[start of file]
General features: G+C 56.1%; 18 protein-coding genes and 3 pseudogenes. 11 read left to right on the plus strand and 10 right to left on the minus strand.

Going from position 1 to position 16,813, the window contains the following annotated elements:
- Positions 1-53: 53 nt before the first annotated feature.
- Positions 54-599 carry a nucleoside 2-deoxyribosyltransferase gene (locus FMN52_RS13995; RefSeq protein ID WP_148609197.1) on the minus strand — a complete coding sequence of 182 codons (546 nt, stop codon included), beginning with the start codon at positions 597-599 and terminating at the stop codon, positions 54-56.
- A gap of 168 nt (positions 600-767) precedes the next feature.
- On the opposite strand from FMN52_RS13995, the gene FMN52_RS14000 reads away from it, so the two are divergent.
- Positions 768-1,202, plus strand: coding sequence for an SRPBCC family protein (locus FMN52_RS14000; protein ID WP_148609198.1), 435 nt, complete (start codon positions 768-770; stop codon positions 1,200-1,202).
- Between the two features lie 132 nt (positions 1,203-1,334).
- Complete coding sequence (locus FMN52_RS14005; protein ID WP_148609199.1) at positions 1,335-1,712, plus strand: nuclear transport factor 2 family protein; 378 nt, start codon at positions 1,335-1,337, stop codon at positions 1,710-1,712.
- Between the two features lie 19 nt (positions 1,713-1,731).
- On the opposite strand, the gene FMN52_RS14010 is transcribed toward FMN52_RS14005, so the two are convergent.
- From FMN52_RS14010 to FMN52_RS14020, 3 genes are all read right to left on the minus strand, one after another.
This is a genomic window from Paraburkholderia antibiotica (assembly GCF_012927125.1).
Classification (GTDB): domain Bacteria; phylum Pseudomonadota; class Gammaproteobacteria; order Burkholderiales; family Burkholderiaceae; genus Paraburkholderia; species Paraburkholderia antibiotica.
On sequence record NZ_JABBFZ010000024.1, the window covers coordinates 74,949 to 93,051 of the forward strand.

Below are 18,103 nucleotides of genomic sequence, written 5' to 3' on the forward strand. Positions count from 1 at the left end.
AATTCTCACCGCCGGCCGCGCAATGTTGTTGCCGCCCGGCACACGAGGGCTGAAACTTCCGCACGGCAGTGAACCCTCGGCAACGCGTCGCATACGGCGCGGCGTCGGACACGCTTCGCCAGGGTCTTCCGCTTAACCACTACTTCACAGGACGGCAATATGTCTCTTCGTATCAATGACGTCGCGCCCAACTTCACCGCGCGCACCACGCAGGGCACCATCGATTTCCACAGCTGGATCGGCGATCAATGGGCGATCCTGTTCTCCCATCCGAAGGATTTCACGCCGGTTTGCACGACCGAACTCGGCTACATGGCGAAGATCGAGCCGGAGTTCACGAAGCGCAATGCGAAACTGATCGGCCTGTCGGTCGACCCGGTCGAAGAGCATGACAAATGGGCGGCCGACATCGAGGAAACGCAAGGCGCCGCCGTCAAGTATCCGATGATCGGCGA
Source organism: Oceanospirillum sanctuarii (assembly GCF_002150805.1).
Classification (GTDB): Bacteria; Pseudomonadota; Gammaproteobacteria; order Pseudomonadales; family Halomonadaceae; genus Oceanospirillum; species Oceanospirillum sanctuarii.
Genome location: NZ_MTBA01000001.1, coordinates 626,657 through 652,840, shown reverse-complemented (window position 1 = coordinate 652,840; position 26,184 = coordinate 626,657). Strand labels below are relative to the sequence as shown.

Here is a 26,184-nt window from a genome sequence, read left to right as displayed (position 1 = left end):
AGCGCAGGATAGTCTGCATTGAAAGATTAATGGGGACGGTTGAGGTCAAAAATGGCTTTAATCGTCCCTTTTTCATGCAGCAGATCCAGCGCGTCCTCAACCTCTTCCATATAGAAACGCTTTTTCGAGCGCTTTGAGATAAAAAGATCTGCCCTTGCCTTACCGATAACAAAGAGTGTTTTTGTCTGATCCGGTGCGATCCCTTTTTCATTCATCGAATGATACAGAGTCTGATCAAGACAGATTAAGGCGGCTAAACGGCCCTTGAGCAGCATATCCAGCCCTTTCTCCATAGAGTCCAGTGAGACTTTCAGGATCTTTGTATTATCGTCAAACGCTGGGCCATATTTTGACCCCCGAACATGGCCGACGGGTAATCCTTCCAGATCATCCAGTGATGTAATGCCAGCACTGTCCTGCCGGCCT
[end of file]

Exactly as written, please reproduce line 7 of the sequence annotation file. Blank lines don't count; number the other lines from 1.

- Positions 768-1,202, plus strand: coding sequence for an SRPBCC family protein (locus FMN52_RS14000; protein ID WP_148609198.1), 435 nt, complete (start codon positions 768-770; stop codon positions 1,200-1,202).